The highest Church
The village with the highest church tower is known from documents in 930. The Lower Engadine (Unterengadin) was then part of the County of Vinschgau. Like most villages in this region, Sent was destroyed in the Schwabenkrieg (1499) by Habsburg troops and again in the Thirty Years’ War during the Bündner Wirren (1618-1639) in 1622. Sent belonged to the Bishop of Chur since 1177. Sent joined the Gotteshausbund in 1367. This Alliance was a defence against the Habsburg dynasty and its claims in this area, which eventually led to the Schwabenkrieg. The devastation and the various major fires in the centuries that followed are not visible in today’s Sent, beautifully situated in the vicinity of the Biosfera Park Val Müstair, the Swiss national park and the borders of Italy and Austria.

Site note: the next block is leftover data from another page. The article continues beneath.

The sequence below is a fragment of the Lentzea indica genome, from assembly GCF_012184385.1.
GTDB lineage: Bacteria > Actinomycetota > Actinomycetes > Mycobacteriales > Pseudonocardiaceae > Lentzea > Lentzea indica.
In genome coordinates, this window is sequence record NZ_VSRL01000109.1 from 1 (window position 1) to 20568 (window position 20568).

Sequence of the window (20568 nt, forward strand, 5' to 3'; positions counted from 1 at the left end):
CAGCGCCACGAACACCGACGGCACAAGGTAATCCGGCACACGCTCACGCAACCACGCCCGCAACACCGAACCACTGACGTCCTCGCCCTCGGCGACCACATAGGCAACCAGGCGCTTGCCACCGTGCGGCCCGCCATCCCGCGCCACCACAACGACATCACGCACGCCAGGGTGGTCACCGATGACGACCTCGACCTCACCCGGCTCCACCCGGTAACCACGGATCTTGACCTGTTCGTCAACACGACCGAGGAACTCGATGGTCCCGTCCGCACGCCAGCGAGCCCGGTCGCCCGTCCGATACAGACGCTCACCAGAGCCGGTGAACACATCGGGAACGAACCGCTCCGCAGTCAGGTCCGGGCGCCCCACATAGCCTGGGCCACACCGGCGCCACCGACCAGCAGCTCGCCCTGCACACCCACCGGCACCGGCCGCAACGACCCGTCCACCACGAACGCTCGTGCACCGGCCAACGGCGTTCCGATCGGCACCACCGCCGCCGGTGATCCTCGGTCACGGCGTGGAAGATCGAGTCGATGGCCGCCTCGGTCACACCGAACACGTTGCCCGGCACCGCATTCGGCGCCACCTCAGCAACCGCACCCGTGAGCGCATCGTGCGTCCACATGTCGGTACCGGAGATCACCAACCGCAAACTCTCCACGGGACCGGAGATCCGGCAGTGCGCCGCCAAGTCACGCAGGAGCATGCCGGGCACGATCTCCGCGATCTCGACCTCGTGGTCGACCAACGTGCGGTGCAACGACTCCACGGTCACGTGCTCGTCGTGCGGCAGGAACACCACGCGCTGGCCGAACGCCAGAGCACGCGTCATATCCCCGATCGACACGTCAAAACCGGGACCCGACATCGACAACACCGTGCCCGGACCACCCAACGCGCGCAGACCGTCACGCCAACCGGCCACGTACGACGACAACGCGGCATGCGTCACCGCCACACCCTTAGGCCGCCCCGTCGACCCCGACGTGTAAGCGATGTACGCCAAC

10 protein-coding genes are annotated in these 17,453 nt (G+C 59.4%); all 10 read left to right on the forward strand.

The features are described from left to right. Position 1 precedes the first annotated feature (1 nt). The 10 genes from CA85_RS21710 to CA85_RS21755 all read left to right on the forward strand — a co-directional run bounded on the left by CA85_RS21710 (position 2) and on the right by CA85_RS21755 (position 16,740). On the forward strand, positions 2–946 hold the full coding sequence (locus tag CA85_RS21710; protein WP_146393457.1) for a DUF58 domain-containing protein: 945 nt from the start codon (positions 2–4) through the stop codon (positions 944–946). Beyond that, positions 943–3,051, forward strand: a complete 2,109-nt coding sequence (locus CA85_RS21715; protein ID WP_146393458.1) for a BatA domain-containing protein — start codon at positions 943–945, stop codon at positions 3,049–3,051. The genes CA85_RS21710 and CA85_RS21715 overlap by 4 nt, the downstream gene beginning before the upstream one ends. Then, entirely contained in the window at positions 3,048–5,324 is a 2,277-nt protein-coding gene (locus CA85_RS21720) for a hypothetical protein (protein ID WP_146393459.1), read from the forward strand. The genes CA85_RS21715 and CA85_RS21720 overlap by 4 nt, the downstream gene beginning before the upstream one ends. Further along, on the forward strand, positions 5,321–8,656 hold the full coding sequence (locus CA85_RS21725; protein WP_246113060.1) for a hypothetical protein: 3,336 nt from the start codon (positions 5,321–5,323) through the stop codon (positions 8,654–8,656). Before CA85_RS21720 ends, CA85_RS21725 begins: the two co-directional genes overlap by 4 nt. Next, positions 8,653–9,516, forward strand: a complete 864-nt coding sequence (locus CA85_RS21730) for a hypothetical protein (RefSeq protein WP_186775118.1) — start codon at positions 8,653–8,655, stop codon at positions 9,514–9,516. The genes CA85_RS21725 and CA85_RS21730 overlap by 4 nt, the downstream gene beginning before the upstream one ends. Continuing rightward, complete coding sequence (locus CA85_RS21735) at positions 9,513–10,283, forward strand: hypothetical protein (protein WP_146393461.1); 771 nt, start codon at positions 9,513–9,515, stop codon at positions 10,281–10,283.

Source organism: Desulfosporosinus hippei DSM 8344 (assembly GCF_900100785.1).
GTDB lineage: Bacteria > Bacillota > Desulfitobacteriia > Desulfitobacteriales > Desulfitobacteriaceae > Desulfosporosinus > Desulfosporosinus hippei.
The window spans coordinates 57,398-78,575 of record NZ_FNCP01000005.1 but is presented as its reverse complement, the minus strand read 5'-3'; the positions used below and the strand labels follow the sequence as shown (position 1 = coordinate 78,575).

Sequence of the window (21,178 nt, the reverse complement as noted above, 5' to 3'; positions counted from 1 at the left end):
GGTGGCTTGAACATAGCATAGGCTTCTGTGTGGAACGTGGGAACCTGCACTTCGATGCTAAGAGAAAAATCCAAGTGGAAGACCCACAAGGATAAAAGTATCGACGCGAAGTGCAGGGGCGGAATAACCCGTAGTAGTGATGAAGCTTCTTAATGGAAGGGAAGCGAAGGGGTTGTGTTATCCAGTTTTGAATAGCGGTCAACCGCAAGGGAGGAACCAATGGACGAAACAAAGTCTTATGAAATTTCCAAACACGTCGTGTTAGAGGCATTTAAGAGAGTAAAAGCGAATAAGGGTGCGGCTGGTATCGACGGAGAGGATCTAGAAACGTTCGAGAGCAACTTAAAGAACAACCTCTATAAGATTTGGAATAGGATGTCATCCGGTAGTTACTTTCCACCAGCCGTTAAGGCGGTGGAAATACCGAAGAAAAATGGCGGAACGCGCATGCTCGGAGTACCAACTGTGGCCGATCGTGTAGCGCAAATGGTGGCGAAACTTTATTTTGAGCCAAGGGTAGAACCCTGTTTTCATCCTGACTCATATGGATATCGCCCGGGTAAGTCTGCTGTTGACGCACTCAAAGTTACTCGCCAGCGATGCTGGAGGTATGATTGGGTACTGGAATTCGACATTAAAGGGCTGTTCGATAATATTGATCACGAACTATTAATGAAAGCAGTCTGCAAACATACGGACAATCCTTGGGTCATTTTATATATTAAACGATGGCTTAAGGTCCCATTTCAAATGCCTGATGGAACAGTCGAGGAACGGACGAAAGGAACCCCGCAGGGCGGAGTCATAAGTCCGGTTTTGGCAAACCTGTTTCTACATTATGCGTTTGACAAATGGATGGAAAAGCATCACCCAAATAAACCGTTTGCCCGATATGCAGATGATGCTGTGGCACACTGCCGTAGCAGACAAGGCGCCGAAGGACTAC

The almost urban character of the village and it is large Engadine houses with Italian influences is striking. Many inhabitants emigrated to Italy and sometimes returned prosperously, The construction of the neo-Gothic church tower at the end of the 19th century symbolises the involvement of citizens. The Romanesque church has been rebuilt in the 14th, and 15th centuries in the Gothic style, after the transition to the Protestant faith (around 1530). The Romanesque tower was preserved until 1898, when it was replaced by the neo-Gothic tower. The inhabitants and the architect financed the project and continued to build until the building material ran out. That is the reason for the exceptional height of the tower. (Source and further information: www.engadin.com).